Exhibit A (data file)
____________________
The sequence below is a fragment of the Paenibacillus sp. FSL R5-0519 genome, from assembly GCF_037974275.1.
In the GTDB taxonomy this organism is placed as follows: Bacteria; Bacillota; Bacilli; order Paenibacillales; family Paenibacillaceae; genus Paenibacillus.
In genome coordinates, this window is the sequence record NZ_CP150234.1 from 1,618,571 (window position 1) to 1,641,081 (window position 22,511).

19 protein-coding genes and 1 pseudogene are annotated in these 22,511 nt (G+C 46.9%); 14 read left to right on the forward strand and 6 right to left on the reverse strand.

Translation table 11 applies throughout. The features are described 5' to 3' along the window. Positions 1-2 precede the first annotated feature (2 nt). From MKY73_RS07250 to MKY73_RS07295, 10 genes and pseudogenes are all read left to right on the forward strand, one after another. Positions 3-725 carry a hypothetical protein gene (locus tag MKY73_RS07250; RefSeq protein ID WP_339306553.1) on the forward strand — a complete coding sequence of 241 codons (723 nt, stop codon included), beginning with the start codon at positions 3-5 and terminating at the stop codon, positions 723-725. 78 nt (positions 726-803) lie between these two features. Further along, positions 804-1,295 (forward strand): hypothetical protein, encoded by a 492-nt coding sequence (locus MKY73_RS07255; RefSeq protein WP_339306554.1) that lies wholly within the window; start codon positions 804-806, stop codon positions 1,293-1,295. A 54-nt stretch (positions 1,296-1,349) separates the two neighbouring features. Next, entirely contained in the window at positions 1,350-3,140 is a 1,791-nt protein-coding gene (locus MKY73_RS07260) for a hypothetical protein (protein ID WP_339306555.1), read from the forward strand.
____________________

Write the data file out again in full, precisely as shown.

The sequence below is a fragment of the Paenibacillus sp. FSL R5-0519 genome, from assembly GCF_037974275.1.
In the GTDB taxonomy this organism is placed as follows: Bacteria; Bacillota; Bacilli; order Paenibacillales; family Paenibacillaceae; genus Paenibacillus.
In genome coordinates, this window is the sequence record NZ_CP150234.1 from 1,618,571 (window position 1) to 1,641,081 (window position 22,511).

19 protein-coding genes and 1 pseudogene are annotated in these 22,511 nt (G+C 46.9%); 14 read left to right on the forward strand and 6 right to left on the reverse strand.

Translation table 11 applies throughout. The features are described 5' to 3' along the window. Positions 1-2 precede the first annotated feature (2 nt). From MKY73_RS07250 to MKY73_RS07295, 10 genes and pseudogenes are all read left to right on the forward strand, one after another. Positions 3-725 carry a hypothetical protein gene (locus tag MKY73_RS07250; RefSeq protein ID WP_339306553.1) on the forward strand — a complete coding sequence of 241 codons (723 nt, stop codon included), beginning with the start codon at positions 3-5 and terminating at the stop codon, positions 723-725. 78 nt (positions 726-803) lie between these two features. Further along, positions 804-1,295 (forward strand): hypothetical protein, encoded by a 492-nt coding sequence (locus MKY73_RS07255; RefSeq protein WP_339306554.1) that lies wholly within the window; start codon positions 804-806, stop codon positions 1,293-1,295. A 54-nt stretch (positions 1,296-1,349) separates the two neighbouring features. Next, entirely contained in the window at positions 1,350-3,140 is a 1,791-nt protein-coding gene (locus MKY73_RS07260) for a hypothetical protein (protein ID WP_339306555.1), read from the forward strand.